T Nation

Balance Carryover to Athletic Performance

This thread may be a little shortsighted, with no real point, but this is because I am merely musing to the community here. If anyone has any input at all, feel free to respond.

To me it makes sense, that a body in balance, would be more efficient body, and thus better able to preform the tasks demanded of it on the athletic field. I guess I should clarify. I said body in balance, because (although I may be mistaken) it would seem a body IN balance, would be better able to display, or in my case, exhume, the skill of balance.

For most sports, or particularly the one I am interested in playing (football), the skills coaches choose to focus on, are muscular strength, muscular power, and cardiovascular conditioning.

I am wondering, how important is the ability to start and stop movements, and the ability to be in complete control of your body throughout the movement, and how much does this control coincide with the ability to preform better.

Lately I have been flushing my toilet with my feet, instead of my hands, in an effort to gain better stability with one of my feet off the ground. Given all factors are the same, would this ability to preform this action, or other similar actions, either A. positively effect my performance (to me this seems likely) B. Negatively effect my performance (unlikely, to me) or C. Not really have an effect at all (very possible)

I am also wondering if incorporating some form of balance training for a few minutes of random days would be beneficial, if it did not cause negative effects on the “meat and potatoes” of my work.

This ‘training’ would probably consist of me just practicing little skills, like using my feet to flush a toilet, or maybe a handstand here and there, or walking on all fours, or just simple activities that humans probably did a lot more of in the ‘caveman’ days such as crouching. I would try to be cognoscente of how much control I have in the movements, and work towards having complete control.

It is my philosophy, that the more efficient human you are in terms of everything, the less it will limit other areas of your life. I also believe that we have the ability to adapt, and gain in areas that have long been underused (for me, flexibility, and balance), and I am throwing the idea out there, that this may be highly beneficial to athletic performance.

These are all just ideas, I haven’t tested any of it, nor have I really given them THAT much thought, I am simply musing out loud to the community.

ALSO NOT SURE IF THIS BELONGS IN STRENGTH SPORTS

Try using the time flushing the toilet with your feet on the football field getting better.

You have to look at different components and how much they make you better at whatever your trying to accomplish.

is balance good? it’s always good for the body to have balance, however being strong is a way bigger component of football then balance. I’m assuming american football. You also have to remember that certian drills are made to increase both balance and strenght(lunges, single leg squats)? Flushing toilets might be good for bar tricks and circus acts but that is not going to make you a better athlete.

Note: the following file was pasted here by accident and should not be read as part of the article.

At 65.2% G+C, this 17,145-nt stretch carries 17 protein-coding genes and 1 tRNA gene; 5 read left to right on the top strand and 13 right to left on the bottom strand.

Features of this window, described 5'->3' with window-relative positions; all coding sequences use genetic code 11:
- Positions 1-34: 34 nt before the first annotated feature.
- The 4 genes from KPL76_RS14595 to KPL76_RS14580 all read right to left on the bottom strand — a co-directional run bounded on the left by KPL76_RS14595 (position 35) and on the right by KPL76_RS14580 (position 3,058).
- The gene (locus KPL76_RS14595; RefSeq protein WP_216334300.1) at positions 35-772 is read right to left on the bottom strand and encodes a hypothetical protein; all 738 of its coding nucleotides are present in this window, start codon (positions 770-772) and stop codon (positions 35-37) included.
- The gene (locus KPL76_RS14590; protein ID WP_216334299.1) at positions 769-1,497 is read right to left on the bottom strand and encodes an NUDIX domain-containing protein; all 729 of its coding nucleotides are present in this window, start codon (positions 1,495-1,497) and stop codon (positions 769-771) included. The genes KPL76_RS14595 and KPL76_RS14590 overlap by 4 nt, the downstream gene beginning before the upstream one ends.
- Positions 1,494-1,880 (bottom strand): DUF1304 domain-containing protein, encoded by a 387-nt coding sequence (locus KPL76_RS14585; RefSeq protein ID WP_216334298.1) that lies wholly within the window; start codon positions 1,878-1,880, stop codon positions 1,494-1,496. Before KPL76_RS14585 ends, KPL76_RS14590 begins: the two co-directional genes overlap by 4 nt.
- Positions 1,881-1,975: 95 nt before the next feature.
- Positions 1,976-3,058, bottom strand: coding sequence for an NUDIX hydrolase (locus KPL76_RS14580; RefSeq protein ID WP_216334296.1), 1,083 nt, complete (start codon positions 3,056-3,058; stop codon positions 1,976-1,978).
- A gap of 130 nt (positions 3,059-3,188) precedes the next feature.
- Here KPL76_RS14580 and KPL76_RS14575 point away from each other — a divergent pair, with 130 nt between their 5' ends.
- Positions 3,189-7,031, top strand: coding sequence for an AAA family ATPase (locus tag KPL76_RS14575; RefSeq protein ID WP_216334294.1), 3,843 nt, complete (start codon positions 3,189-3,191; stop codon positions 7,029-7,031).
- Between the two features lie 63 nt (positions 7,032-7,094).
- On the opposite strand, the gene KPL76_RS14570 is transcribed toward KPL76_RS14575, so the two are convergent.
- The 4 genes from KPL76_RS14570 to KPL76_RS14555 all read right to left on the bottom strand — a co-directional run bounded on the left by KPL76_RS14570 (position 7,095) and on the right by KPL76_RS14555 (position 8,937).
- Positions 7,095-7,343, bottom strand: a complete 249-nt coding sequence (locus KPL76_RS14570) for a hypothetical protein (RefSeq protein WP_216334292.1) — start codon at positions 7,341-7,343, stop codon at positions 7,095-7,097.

The one component I’ve noticed really helps besides leg strength, is knowing how to fall/land and being able to bend your knees with weight effectively.

Your best bet to maintain your balance doing those movements is to practice the movements at full speed or overspeed (without pads you obviously move faster).

Charles Poliquin says your equilibrium is fully developed by age twelve. Being able to balance on one leg to flush a toilet is a much different animal than being able to take a hit while running without falling. You’re not standing on one leg for extended periods of time in football. I really would just make sure you practice your sprint form, your starts, stops, and other important football movements while making sure you’re pushing your limits. That way when the game comes, full speed will be your comfort zone.

[quote]Airtruth wrote:
Try using the time flushing the toilet with your feet on the football field getting better.

You have to look at different components and how much they make you better at whatever your trying to accomplish.

is balance good? it’s always good for the body to have balance, however being strong is a way bigger component of football then balance. I’m assuming american football. You also have to remember that certian drills are made to increase both balance and strenght(lunges, single leg squats)? Flushing toilets might be good for bar tricks and circus acts but that is not going to make you a better athlete.

The one component I’ve noticed really helps besides leg strength, is knowing how to fall/land and being able to bend your knees with weight effectively.[/quote]

The sugestion of use the time more wisely, is to me slightly invalid. I should have been more specific for the reasons on flushing the toilet, but I really just use it as a “hey I haven’t used my feet in a couple of hours” thing. I don’t think I would be using the time doing anything else, since regardless, I would’ve been flushing the toilet. The idea behind that, is just little extra things that may or may not help.

Your point is completely valid however, that the emphasis of my training should be on more football specific things, and I agree with that fully.

[quote]hockechamp14 wrote:
Your best bet to maintain your balance doing those movements is to practice the movements at full speed or overspeed (without pads you obviously move faster).

Charles Poliquin says your equilibrium is fully developed by age twelve. Being able to balance on one leg to flush a toilet is a much different animal than being able to take a hit while running without falling. You’re not standing on one leg for extended periods of time in football. I really would just make sure you practice your sprint form, your starts, stops, and other important football movements while making sure you’re pushing your limits. That way when the game comes, full speed will be your comfort zone.[/quote]

Good suggestions, thanks.

In my experience, balance exercises have very little if any carry over to well… pretty much anything. Unless you’re recovering from a broken ankle or something, I’m pretty sure they’re not going to help you.

A few years back, I spent quite a bit of time walking a slack line. As far as I could tell, the only thing that I improved was my ability to walk a slack line.

But just in case you see some benefit from this, make sure to alternate feet each time you flush so as not to create an imbalance.

balance training, flushing the toilet w/ ur feet? wTf???!@$!

i mean it’s cool you’re thinking outside the box, but your idealogy on the subject seems off a bit…

both of the “training methods” you talked about happen at low velocity and under very low load; the total opposite of what happens on a football field.

it falls under the category of the “functional training fad”… i mean it looks cool, but it’s usually just a pile of shit.

STEPPING ON A BOSU BALL AND CATCHING FOOTBALLS IS FUCKING LAME. sorry just had to say that.

if you don’t have the genetics of barry sanders, and you somehow want to achieve near his level of change of direction/speed etc, you’re going to need a few primary focuses of training;